The displays at the Auto Expo motor show held every two years in India is a matter of great interest to everyone in the region interested in automobiles and auto technology. This Expo has been a big event since it began in 1996 at a time when modern cars and bikes were being made or assembled in India for the first time. Much has happened in these 22 years. Environment concerns made 2-stroke engines history and low sulphur fuels have greatly lowered automotive emissions. But it is still a very concern that is reflected in the many advances in technologies to make pollution free electric vehicles a reality.
Visitors to the recent expo were however first drawn to the new cars on display despite the distraction of attractive models showcasing them. As usual Maruti Suzuki had a huge display that included their latest itineration of the popular Swift hatchback, a new Futura S-crossover and a updated Brezza SUV. Across the hall was the new Honda Amaze small saloon and the petrol and diesel Civic large saloon that may be seen again after a short absence. Not to be outdone Toyota displayed their Yaris a small sedan that competes with the Honda City and Hyundai Verna. Hyundai had a big display that included a stylish new Kona SUV and a bright new i20 Elite with headlights highlighted in ceramic white similar to that of the Tata Nexon. Tata Motors was understandably proud that this Nexon had been awarded the Car of the Year and also showcased a very interesting H5X SUV concept. A new automaker was Kia of Korea who displayed 16 very interesting models.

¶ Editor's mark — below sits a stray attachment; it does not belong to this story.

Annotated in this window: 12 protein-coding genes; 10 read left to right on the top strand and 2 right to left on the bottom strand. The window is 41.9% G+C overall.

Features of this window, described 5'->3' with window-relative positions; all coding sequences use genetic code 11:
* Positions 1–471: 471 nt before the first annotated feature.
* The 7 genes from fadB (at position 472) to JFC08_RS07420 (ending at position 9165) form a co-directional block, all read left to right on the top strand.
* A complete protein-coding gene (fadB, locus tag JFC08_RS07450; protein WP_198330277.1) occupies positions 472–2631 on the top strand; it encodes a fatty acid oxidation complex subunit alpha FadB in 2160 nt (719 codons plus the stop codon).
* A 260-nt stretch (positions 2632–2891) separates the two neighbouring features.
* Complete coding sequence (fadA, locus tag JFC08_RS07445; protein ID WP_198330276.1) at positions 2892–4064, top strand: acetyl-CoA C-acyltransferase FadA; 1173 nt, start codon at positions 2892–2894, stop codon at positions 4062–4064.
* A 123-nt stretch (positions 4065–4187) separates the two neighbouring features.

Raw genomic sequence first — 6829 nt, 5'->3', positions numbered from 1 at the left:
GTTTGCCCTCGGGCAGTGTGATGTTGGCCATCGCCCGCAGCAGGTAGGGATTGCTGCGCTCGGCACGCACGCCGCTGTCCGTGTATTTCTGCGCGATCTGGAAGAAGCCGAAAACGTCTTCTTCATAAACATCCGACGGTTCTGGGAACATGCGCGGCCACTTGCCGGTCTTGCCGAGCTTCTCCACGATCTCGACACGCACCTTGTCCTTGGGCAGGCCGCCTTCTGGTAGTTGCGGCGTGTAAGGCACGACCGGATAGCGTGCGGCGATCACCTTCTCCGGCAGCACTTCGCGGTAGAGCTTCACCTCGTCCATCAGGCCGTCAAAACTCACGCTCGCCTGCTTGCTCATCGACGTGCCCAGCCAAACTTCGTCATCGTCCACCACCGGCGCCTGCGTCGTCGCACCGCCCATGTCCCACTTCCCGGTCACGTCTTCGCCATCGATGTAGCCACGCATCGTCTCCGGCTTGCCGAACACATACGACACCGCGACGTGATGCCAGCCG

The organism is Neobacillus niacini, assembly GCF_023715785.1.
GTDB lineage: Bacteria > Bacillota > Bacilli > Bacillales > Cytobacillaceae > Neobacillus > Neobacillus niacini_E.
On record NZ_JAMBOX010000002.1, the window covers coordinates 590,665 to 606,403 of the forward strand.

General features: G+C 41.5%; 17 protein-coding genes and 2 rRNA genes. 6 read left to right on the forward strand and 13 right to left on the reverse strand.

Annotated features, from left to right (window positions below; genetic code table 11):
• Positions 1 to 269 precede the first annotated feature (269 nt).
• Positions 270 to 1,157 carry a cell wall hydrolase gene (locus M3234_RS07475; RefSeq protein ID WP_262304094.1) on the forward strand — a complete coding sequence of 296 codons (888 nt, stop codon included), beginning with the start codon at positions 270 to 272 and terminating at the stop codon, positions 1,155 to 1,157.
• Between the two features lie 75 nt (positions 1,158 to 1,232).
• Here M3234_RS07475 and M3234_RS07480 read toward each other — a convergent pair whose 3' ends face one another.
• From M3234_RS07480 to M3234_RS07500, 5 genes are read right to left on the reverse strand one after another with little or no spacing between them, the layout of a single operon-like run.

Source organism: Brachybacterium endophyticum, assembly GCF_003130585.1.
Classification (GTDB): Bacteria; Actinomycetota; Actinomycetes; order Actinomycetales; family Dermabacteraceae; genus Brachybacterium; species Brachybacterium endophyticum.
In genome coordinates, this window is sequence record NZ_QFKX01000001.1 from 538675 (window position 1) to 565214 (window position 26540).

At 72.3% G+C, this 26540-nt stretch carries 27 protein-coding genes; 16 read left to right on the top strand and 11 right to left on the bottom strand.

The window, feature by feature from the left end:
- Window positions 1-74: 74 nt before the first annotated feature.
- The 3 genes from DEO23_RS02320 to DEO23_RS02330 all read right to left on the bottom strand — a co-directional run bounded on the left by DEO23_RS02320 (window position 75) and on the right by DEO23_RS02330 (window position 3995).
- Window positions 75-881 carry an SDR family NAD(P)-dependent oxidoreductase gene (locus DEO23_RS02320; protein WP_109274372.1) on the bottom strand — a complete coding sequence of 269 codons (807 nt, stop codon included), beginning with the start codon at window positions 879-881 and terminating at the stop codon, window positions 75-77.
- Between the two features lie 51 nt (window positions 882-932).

SUVs were there in abundance including an open top M&M TUV300 stinger but Renault displayed an amazingly sleek Trezor sport saloon with an even more amazing top that lifted up from the engine compartment to the boot to allow entry for passengers and baggage. Renault is the largest producers of electric cars in Europe and their small Zoe with a huge range of 320-kms is their top seller. The large number of electric cars displayed showed that the auto industry is taking the electric option very seriously.
Better technologies are now offering lithium-ion batteries capable of driving a car 300-km or more but these and the imported motors make electric cars very expensive so the Government will have to offer a customs duty and tax holiday as well as an infrastructure of charging points if electric cars are to be successful. London allows electric cars into the city centre without a congestion charge and also provides charging points in their parking lots. Electric cars have zero emissions and are much more energy efficient than petrol or diesel engines that have to waste 60 per cent or more of their power priming the cylinders for the power stroke. All the bus makers showcased their electric vehicles and Tata Motors offered an option of a smaller battery set that was sufficient for typical short routes at the end of which their depots could quickly replace the battery sets for the next leg of the journey. There are also flash charging options for fast charging.
Several luxury cars were also on display with Mercedes Benz and BMW that displayed their cars and SUVs as well as their range of cute Minis as well as their formidable big motorcycles. They also displayed a fascinating electric i3S car.
The author is the region’s most celebrated automobile columnist